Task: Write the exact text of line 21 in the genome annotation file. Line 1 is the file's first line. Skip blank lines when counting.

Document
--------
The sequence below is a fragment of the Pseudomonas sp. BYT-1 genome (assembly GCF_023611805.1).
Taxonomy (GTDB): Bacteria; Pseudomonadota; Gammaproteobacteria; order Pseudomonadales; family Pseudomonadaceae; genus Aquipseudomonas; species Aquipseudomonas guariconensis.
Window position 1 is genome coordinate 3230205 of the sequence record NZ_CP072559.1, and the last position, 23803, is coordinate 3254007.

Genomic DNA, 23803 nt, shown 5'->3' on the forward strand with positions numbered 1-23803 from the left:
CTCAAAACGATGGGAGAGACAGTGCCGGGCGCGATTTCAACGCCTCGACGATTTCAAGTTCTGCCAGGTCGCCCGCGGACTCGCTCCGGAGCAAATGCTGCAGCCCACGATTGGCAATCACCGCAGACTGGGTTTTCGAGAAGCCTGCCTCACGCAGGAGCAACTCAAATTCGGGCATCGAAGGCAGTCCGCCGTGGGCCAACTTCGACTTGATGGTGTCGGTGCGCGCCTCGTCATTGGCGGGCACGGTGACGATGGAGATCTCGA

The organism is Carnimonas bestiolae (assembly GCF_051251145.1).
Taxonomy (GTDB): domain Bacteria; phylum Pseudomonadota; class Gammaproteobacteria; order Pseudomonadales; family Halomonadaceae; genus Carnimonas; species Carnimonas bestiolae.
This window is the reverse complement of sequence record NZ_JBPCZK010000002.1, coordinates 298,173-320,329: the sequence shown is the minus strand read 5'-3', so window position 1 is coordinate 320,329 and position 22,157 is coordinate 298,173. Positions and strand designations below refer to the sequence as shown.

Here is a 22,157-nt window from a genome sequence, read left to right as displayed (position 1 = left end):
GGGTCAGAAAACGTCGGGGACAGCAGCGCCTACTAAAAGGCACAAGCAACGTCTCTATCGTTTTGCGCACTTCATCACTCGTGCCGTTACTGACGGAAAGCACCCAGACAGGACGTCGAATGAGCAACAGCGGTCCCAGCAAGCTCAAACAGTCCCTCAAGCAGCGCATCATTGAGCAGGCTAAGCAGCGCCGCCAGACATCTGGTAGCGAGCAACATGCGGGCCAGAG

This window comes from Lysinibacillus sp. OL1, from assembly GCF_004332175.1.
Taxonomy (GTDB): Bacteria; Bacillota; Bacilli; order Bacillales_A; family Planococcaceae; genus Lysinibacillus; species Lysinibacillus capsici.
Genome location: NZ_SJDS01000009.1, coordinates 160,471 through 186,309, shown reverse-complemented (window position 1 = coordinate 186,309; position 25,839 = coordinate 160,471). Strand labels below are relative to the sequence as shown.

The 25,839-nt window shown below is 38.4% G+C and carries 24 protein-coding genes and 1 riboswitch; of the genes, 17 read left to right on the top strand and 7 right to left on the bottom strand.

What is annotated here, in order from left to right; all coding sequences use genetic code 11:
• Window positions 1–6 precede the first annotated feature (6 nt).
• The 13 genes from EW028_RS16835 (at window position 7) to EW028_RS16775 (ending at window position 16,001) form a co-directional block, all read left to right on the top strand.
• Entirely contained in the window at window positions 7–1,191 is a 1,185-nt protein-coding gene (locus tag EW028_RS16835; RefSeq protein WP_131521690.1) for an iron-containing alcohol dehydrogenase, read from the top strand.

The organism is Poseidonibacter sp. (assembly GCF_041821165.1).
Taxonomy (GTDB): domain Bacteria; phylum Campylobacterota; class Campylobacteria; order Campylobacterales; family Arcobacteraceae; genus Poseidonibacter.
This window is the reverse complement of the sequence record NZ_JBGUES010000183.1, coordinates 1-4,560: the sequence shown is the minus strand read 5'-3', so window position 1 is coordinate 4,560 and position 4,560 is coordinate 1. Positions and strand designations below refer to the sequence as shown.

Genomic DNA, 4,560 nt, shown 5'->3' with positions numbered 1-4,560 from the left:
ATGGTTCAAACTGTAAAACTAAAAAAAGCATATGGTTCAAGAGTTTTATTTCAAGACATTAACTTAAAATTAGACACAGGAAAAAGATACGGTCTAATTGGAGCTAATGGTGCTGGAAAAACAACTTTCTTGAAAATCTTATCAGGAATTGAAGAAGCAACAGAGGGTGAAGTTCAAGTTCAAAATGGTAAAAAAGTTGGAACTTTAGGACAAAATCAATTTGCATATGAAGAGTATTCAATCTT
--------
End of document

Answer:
This window is the reverse complement of the sequence record NZ_JBGUES010000183.1, coordinates 1-4,560: the sequence shown is the minus strand read 5'-3', so window position 1 is coordinate 4,560 and position 4,560 is coordinate 1. Positions and strand designations below refer to the sequence as shown.